I spoke to one man who was a police officer in Afghanistan and whose wife was pregnant. He spoke very good English and had left the rest of his family behind in hope of a good life for his wife and future family. Another man was speaking to his mother in Afghanistan on his mobile phone and asked us to wave to her – it all seemed surreal but she had a lovely smile and it made everyone happy. In fact everyone smiled a lot – I think they were happy just to feel normal and safe.
However, there was one little boy who I was playing with and trying to get him to help me with a jigsaw puzzle – the other kids had loved doing them. He just held the pieces and looked blankly not able to focus. Then someone picked up one of the guitars they had in the restaurant and I suggested he may like to play one. Everything changed and a big smile came on his face and he started strumming – no real tune but he loved it. He kept the guitar with him until he had to go – in fact he took it with him to the bus and we felt really mean having to take it back. Still I hope just for a while he was able to feel like a little boy again in a normal home. Another little girl I started making bracelets with and she asked my name and I told her and she started making a bracelet for me – her first thought was to give to someone else not for herself although she had so little – it was very touching.
Whilst everyone was eating we would take a note of their sizes and go to the warehouse full of donated clothes to prepare parcels of clothes and shoes for them. Often they only had the clothes they arrived in and little space in the camp to store things. In the gaps in between the guests being at the restaurant several of us would work at the warehouse sorting clothes and shoes into sizes for men women and children so when it was time to make up the packs it would be easy to find things to fit. We also included things like toothpaste and sanitary towels. Women only get a limited number of towels given to them in the camp which is really not enough. I also heard a horrible story that women didn’t want to go to the toilet in the night because of safety so they wore sanitary pads. The people’s smiles hid a lot.
Once people had left for the lunchtime session at about 2.00 and 2.30 we had our lunch on the quay and then we would collect group of musicians who came from the camp to play and practice their guitar sessions. There were a number of beautiful stray cats all looked after by the people at home and the bakery and one of them sat in the middle of the group enjoying the music. (Note! being a crazy cat lady I can’t do a blog without a cat picture!)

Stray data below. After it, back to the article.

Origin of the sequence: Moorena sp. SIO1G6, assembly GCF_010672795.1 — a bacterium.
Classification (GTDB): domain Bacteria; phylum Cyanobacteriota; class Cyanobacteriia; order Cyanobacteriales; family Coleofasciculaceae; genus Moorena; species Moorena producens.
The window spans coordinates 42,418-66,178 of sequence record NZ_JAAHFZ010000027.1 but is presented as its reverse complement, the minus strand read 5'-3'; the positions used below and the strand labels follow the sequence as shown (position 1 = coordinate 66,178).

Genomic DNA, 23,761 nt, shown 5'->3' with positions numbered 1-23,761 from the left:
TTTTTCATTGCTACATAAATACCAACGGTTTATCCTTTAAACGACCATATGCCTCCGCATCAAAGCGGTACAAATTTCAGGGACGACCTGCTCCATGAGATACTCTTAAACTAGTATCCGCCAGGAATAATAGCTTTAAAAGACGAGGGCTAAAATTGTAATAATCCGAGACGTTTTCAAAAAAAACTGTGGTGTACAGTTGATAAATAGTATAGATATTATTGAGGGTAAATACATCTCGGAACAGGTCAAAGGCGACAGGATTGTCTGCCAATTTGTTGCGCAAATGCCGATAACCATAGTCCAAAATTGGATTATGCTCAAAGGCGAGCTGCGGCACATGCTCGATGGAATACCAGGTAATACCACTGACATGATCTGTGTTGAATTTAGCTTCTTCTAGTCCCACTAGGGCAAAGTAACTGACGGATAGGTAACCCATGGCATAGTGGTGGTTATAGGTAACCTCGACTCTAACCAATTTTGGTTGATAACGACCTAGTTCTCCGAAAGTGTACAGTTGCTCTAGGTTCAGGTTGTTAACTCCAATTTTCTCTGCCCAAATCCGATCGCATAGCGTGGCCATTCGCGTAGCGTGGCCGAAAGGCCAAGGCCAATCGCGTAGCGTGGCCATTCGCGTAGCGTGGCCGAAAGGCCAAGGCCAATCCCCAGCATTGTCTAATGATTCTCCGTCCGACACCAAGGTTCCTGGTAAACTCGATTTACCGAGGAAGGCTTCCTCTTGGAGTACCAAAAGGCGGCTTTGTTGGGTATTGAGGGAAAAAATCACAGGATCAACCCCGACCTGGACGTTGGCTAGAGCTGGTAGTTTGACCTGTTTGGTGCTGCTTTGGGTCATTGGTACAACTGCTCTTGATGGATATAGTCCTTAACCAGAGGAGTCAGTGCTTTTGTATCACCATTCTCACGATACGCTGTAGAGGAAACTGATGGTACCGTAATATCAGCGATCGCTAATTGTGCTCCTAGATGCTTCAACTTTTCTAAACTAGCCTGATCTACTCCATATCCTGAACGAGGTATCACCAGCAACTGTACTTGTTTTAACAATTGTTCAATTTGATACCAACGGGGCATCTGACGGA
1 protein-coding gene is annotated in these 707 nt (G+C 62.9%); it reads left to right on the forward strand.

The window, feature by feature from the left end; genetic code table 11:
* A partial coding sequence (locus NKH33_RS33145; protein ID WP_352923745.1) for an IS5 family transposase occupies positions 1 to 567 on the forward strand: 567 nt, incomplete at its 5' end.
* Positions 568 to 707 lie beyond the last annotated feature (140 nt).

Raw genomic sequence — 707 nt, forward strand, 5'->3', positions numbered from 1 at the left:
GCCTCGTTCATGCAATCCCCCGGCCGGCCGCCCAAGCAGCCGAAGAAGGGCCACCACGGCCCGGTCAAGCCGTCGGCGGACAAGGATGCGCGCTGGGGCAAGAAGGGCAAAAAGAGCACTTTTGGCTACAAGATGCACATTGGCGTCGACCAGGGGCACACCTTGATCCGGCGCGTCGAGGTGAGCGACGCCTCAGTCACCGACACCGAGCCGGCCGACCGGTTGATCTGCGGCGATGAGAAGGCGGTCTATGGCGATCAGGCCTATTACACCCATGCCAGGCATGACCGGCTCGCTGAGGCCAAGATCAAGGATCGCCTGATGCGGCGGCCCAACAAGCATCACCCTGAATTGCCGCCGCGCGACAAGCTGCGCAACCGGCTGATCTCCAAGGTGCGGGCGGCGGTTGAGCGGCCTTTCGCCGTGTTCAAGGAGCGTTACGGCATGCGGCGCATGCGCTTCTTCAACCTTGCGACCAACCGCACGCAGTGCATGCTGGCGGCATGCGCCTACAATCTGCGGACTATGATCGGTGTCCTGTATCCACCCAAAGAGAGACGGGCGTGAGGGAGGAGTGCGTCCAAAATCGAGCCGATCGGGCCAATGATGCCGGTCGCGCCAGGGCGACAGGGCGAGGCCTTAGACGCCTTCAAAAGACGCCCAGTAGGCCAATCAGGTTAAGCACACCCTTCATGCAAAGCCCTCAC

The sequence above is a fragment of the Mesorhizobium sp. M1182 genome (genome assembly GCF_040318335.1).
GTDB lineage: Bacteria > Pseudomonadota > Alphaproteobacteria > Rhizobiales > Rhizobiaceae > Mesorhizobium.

Then it would start all over again in the evening 5.00 and 5.30. Once the last guests left and all was cleared away we had dinner. One night we ate at the restaurant with a lovely meal cooked by Nikos and he and Katerina taught us Greek dancing another time we went out to a restaurant and we had our favourite bar round the corner from our house where they didn’t have a menu – just served a selection of delicious dishes and including wine at about £5.00 a head!
So what were my feelings on being a volunteer. I loved raising the 600 euros they ask each volunteer to bring with them because it helps spread the word and people were so generous. Some people donated and I also did a raffle with my local business networking group and my friend Mandy McKenna from Firing Earth held a pottery painting evening which was great fun.
You need to be quite energetic as the days were long but it was so amazing that you didn’t notice you were tired. You also need to be flexible and happy to do any job needed – not good for divas! Being able to chat to people and not getting too upset about the sad conditions that you see – think of the positive value that you can offer everyone. I was so lucky with girls I worked with – the team was fantastic – we all flowed together really well and we are planning a return visit. I know they are always looking for people to help as they need 8 volunteers a week and I would be happy to speak with anyone who is interested. email@example.com